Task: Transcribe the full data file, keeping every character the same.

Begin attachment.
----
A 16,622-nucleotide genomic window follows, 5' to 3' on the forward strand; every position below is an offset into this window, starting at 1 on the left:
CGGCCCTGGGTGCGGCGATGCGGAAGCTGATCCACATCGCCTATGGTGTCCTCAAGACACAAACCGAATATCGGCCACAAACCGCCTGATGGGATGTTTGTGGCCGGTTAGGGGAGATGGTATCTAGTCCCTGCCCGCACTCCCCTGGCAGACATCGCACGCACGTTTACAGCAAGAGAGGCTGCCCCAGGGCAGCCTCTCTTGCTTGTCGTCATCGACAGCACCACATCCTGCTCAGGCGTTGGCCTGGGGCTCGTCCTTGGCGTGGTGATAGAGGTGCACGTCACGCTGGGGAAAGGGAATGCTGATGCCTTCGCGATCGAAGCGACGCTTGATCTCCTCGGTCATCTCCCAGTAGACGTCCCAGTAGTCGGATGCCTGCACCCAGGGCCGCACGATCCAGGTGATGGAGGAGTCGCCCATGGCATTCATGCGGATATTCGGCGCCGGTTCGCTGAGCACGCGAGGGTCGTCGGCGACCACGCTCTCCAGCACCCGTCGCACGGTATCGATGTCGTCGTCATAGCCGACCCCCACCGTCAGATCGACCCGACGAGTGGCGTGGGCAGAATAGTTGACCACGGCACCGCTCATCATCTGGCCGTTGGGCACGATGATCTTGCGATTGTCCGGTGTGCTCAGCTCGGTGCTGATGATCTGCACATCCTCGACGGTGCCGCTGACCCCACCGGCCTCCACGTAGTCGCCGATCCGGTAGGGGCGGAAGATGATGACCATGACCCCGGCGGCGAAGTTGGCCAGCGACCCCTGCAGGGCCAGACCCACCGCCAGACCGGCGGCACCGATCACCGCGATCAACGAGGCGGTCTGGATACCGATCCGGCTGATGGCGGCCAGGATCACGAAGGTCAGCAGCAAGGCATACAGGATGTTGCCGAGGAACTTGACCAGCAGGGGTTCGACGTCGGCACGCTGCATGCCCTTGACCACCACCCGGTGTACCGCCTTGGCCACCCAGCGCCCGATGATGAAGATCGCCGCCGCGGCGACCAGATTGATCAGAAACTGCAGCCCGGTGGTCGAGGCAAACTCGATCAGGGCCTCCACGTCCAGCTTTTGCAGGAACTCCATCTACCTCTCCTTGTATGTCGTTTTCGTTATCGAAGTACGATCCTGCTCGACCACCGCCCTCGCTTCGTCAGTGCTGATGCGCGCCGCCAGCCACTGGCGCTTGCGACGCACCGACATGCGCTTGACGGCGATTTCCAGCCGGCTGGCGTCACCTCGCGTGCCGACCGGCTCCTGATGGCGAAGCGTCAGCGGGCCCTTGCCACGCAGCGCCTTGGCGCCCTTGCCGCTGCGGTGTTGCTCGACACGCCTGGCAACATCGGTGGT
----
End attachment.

A 16,622-nucleotide genomic window follows, 5' to 3' on the forward strand; every position below is an offset into this window, starting at 1 on the left:
CGGCCCTGGGTGCGGCGATGCGGAAGCTGATCCACATCGCCTATGGTGTCCTCAAGACACAAACCGAATATCGGCCACAAACCGCCTGATGGGATGTTTGTGGCCGGTTAGGGGAGATGGTATCTAGTCCCTGCCCGCACTCCCCTGGCAGACATCGCACGCACGTTTACAGCAAGAGAGGCTGCCCCAGGGCAGCCTCTCTTGCTTGTCGTCATCGACAGCACCACATCCTGCTCAGGCGTTGGCCTGGGGCTCGTCCTTGGCGTGGTGATAGAGGTGCACGTCACGCTGGGGAAAGGGAATGCTGATGCCTTCGCGATCGAAGCGACGCTTGATCTCCTCGGTCATCTCCCAGTAGACGTCCCAGTAGTCGGATGCCTGCACCCAGGGCCGCACGATCCAGGTGATGGAGGAGTCGCCCATGGCATTCATGCGGATATTCGGCGCCGGTTCGCTGAGCACGCGAGGGTCGTCGGCGACCACGCTCTCCAGCACCCGTCGCACGGTATCGATGTCGTCGTCATAGCCGACCCCCACCGTCAGATCGACCCGACGAGTGGCGTGGGCAGAATAGTTGACCACGGCACCGCTCATCATCTGGCCGTTGGGCACGATGATCTTGCGATTGTCCGGTGTGCTCAGCTCGGTGCTGATGATCTGCACATCCTCGACGGTGCCGCTGACCCCACCGGCCTCCACGTAGTCGCCGATCCGGTAGGGGCGGAAGATGATGACCATGACCCCGGCGGCGAAGTTGGCCAGCGACCCCTGCAGGGCCAGACCCACCGCCAGACCGGCGGCACCGATCACCGCGATCAACGAGGCGGTCTGGATACCGATCCGGCTGATGGCGGCCAGGATCACGAAGGTCAGCAGCAAGGCATACAGGATGTTGCCGAGGAACTTGACCAGCAGGGGTTCGACGTCGGCACGCTGCATGCCCTTGACCACCACCCGGTGTACCGCCTTGGCCACCCAGCGCCCGATGATGAAGATCGCCGCCGCGGCGACCAGATTGATCAGAAACTGCAGCCCGGTGGTCGAGGCAAACTCGATCAGGGCCTCCACGTCCAGCTTTTGCAGGAACTCCATCTACCTCTCCTTGTATGTCGTTTTCGTTATCGAAGTACGATCCTGCTCGACCACCGCCCTCGCTTCGTCAGTGCTGATGCGCGCCGCCAGCCACTGGCGCTTGCGACGCACCGACATGCGCTTGACGGCGATTTCCAGCCGGCTGGCGTCACCTCGCGTGCCGACCGGCTCCTGATGGCGAAGCGTCAGCGGGCCCTTGCCACGCAGCGCCTTGGCGCCCTTGCCGCTGCGGTGTTGCTCGACACGCCTGGCAACATCGGTGGT